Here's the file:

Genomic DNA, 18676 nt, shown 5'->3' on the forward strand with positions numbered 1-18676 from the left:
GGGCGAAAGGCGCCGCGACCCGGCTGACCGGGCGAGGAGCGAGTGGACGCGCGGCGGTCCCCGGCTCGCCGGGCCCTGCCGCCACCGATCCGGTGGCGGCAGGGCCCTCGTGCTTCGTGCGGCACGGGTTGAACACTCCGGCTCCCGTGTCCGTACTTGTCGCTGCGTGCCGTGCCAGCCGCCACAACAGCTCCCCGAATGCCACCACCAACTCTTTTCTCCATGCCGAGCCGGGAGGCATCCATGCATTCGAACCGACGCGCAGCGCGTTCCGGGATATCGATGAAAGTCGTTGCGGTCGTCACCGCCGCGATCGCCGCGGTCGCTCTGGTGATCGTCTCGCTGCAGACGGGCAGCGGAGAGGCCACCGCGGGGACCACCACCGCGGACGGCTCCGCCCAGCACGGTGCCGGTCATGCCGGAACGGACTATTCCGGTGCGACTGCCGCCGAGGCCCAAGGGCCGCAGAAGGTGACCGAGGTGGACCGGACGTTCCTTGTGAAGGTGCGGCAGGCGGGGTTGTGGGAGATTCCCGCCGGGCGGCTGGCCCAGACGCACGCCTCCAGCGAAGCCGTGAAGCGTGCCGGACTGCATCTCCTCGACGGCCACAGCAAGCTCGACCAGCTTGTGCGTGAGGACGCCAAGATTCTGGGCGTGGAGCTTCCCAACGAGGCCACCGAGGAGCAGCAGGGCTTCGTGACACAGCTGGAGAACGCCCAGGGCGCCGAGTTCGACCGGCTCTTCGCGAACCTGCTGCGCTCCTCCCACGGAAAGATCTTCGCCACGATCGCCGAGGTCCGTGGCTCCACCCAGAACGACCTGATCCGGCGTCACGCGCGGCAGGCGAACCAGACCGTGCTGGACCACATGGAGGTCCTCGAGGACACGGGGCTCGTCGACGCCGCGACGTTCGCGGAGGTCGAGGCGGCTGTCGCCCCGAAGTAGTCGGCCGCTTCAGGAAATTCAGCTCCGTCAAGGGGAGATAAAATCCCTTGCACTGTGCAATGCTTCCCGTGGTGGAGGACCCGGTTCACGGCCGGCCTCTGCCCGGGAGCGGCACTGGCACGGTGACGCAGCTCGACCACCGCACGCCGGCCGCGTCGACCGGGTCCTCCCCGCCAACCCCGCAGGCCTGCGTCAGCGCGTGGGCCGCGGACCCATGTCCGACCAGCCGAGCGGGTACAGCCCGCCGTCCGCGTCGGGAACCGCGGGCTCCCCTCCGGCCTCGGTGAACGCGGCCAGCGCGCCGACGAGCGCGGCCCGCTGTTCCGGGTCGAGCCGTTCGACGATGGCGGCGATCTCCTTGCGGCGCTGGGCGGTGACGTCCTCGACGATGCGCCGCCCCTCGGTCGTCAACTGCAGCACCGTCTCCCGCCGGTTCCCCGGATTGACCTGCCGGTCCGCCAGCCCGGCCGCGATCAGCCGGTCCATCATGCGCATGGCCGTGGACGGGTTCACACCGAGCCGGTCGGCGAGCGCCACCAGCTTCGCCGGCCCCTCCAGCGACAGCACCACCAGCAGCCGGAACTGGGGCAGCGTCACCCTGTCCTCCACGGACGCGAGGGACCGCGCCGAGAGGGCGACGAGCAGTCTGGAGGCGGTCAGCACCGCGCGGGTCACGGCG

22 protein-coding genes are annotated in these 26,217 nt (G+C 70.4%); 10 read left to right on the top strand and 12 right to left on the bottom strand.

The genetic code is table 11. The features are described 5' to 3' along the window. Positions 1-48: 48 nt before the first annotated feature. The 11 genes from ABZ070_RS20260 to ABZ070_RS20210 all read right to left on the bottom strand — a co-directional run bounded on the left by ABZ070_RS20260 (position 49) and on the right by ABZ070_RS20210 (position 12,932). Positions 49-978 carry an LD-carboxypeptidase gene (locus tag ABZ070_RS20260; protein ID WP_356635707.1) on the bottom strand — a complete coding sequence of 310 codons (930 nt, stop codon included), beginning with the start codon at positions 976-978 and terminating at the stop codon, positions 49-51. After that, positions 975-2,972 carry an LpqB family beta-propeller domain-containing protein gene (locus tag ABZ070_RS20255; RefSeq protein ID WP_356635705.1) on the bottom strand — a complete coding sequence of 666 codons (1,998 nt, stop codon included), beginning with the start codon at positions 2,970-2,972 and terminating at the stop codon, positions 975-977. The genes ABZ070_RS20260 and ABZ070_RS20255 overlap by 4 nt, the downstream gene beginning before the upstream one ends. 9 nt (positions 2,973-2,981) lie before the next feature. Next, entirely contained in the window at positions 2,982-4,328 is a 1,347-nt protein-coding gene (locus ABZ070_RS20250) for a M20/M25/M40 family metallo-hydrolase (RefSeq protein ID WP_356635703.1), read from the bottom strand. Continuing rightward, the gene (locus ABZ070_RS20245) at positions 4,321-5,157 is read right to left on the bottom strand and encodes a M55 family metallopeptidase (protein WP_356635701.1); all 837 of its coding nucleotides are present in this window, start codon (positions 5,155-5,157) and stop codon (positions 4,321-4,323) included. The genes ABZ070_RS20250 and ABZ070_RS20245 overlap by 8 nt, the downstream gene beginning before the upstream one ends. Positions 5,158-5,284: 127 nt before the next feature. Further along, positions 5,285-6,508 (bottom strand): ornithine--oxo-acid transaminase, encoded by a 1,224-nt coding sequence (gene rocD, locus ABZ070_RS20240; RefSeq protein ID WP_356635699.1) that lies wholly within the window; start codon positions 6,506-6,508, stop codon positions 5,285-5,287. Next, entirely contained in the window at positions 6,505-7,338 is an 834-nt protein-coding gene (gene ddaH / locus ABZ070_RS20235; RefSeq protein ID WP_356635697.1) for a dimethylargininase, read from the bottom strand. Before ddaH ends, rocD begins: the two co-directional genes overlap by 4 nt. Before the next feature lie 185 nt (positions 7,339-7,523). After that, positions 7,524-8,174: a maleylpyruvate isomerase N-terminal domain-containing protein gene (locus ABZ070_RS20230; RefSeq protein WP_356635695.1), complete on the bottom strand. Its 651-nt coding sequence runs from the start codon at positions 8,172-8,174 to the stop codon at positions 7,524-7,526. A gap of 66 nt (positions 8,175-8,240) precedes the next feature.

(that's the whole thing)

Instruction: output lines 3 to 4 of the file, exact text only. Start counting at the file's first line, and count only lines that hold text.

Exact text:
22 protein-coding genes are annotated in these 26,217 nt (G+C 70.4%); 10 read left to right on the top strand and 12 right to left on the bottom strand.

The genetic code is table 11. The features are described 5' to 3' along the window. Positions 1-48: 48 nt before the first annotated feature. The 11 genes from ABZ070_RS20260 to ABZ070_RS20210 all read right to left on the bottom strand — a co-directional run bounded on the left by ABZ070_RS20260 (position 49) and on the right by ABZ070_RS20210 (position 12,932). Positions 49-978 carry an LD-carboxypeptidase gene (locus tag ABZ070_RS20260; protein ID WP_356635707.1) on the bottom strand — a complete coding sequence of 310 codons (930 nt, stop codon included), beginning with the start codon at positions 976-978 and terminating at the stop codon, positions 49-51. After that, positions 975-2,972 carry an LpqB family beta-propeller domain-containing protein gene (locus tag ABZ070_RS20255; RefSeq protein ID WP_356635705.1) on the bottom strand — a complete coding sequence of 666 codons (1,998 nt, stop codon included), beginning with the start codon at positions 2,970-2,972 and terminating at the stop codon, positions 975-977. The genes ABZ070_RS20260 and ABZ070_RS20255 overlap by 4 nt, the downstream gene beginning before the upstream one ends. 9 nt (positions 2,973-2,981) lie before the next feature. Next, entirely contained in the window at positions 2,982-4,328 is a 1,347-nt protein-coding gene (locus ABZ070_RS20250) for a M20/M25/M40 family metallo-hydrolase (RefSeq protein ID WP_356635703.1), read from the bottom strand. Continuing rightward, the gene (locus ABZ070_RS20245) at positions 4,321-5,157 is read right to left on the bottom strand and encodes a M55 family metallopeptidase (protein WP_356635701.1); all 837 of its coding nucleotides are present in this window, start codon (positions 5,155-5,157) and stop codon (positions 4,321-4,323) included. The genes ABZ070_RS20250 and ABZ070_RS20245 overlap by 8 nt, the downstream gene beginning before the upstream one ends. Positions 5,158-5,284: 127 nt before the next feature. Further along, positions 5,285-6,508 (bottom strand): ornithine--oxo-acid transaminase, encoded by a 1,224-nt coding sequence (gene rocD, locus ABZ070_RS20240; RefSeq protein ID WP_356635699.1) that lies wholly within the window; start codon positions 6,506-6,508, stop codon positions 5,285-5,287. Next, entirely contained in the window at positions 6,505-7,338 is an 834-nt protein-coding gene (gene ddaH / locus ABZ070_RS20235; RefSeq protein ID WP_356635697.1) for a dimethylargininase, read from the bottom strand. Before ddaH ends, rocD begins: the two co-directional genes overlap by 4 nt. Before the next feature lie 185 nt (positions 7,339-7,523). After that, positions 7,524-8,174: a maleylpyruvate isomerase N-terminal domain-containing protein gene (locus ABZ070_RS20230; RefSeq protein WP_356635695.1), complete on the bottom strand. Its 651-nt coding sequence runs from the start codon at positions 8,172-8,174 to the stop codon at positions 7,524-7,526. A gap of 66 nt (positions 8,175-8,240) precedes the next feature.